• Patten A.M.
      • Jourdes M.
      • Cardenas C.L.
      • Laskar D.D.
      • Nakazawa Y.
      • Chung B.Y.
      • Franceschi V.R.
      • Davin L.B.
      • Lewis N.G.
      Probing native lignin macromolecular configuration in Arabidopsis thaliana in specific cell wall types: further insights into limited substrate degeneracy and assembly of the lignins of ref8, fah 1–2 and C4H::F5H lines.
      ,
      • Faix O.
      • Meier D.
      • Fortmann I.
      Thermal degradation products of wood: a collection of electron-impact (EI) mass spectra of monomeric lignin-derived products.
      ,
      • Faix O.
      • Meier D.
      • Fortmann I.
      Thermal degradation products of wood. Gas chromatographic separation and mass spectrometric charcterization of monomeric lignin-derived products.
      ).

      Generation of pADT::GUS Expression Lines

      Regions upstream of ADT4 and ADT5 (∼1800 bp each) were amplified using the primer sets shown in supplemental Table S2. Addition of PstI and PciI restriction sites to forward and reverse primers, respectively, facilitated directional cloning into the pCAMBIA 1305.2 vector. Confirmed pADT::GUS-pCAMBIA constructs were transformed into Agrobacterium for stable transformation of WT Arabidopsis (
      • Clough S.J.
      • Bent A.F.
      Floral dip: a simplified method for Agrobacterium-mediated transformation of Arabidopsis thaliana.
      ). Second generation transformed (T2) plants were treated with X-gluc for visualization of GUS expression as described previously (
      • Kim S.J.
      • Kim K.W.
      • Cho M.H.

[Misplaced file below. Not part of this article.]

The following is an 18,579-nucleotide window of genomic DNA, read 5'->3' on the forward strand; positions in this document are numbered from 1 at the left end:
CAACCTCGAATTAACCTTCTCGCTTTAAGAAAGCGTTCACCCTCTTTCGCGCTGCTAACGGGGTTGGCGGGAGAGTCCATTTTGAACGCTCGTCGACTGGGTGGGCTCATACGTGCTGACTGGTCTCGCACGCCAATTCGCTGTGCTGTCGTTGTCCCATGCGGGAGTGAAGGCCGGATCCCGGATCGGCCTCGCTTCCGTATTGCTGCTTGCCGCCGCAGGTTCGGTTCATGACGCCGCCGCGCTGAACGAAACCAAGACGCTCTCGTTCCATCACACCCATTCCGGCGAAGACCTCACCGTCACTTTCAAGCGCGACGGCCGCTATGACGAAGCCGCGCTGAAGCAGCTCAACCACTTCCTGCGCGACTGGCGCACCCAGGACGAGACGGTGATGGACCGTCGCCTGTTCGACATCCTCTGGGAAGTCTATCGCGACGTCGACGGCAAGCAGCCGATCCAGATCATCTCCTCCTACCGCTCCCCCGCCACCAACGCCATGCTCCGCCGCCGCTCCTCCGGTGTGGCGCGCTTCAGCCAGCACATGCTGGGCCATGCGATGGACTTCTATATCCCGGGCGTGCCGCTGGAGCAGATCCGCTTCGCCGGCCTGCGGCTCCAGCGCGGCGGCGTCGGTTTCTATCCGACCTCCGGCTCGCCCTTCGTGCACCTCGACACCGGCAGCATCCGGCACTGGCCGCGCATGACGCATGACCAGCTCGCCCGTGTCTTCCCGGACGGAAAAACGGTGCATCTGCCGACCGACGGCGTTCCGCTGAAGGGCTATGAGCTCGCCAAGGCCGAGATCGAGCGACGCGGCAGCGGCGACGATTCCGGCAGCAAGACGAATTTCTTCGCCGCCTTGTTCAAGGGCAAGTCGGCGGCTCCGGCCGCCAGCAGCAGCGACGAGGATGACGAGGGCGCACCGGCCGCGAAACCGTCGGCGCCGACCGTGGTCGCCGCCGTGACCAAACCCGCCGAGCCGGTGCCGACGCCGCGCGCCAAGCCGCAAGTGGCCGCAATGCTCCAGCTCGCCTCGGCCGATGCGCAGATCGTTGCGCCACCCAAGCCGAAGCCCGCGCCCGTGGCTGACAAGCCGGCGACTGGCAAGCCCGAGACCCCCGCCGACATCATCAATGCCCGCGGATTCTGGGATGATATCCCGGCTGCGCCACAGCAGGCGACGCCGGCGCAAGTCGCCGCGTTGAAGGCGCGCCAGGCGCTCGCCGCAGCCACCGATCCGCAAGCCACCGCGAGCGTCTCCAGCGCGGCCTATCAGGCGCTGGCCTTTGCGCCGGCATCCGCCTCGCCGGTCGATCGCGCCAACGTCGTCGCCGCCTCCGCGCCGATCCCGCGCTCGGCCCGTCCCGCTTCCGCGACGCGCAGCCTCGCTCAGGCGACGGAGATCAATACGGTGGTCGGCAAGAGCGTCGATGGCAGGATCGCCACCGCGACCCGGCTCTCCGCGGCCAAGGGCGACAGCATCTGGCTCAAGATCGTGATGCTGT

• Franceschi V.R.
      • Davin L.B.
      • Lewis N.G.
      Expression of cinnamyl alcohol dehydrogenases and their putative homologues during Arabidopsis thaliana growth and development: lessons for database annotations?.
      ,
      • Kim K.-W.
      • Franceschi V.R.
      • Davin L.B.
      • Lewis N.G.
      ). Stems were hand-sectioned, stained with 0.25 mm X-gluc solution for 45 min, and observed under a stereomicroscope (Leica, Model MZ8) with fiber optics (NCL 150). Images were taken using a Leica camera (Model DFC 425C) and Leica Application Suite 35.

      Acknowledgments

      We express gratitude to Julianna Gothard for growing Arabidopsis wild type and mutant plants; Ericka Duncan, Victor Barona, Andres Lozano Garcia, and Luis Oleas Chavez for laser microscope dissection of vascular bundles and interfascicular fibers; and Diana Bedgar for arogenate dehydratase assays and amino acid analyses. We also thank Dr. Michael Knoblauch and Dr. Valerie Lynch-Holm of the Franceschi Microscopy and Imaging Center for use of the microscopy facility.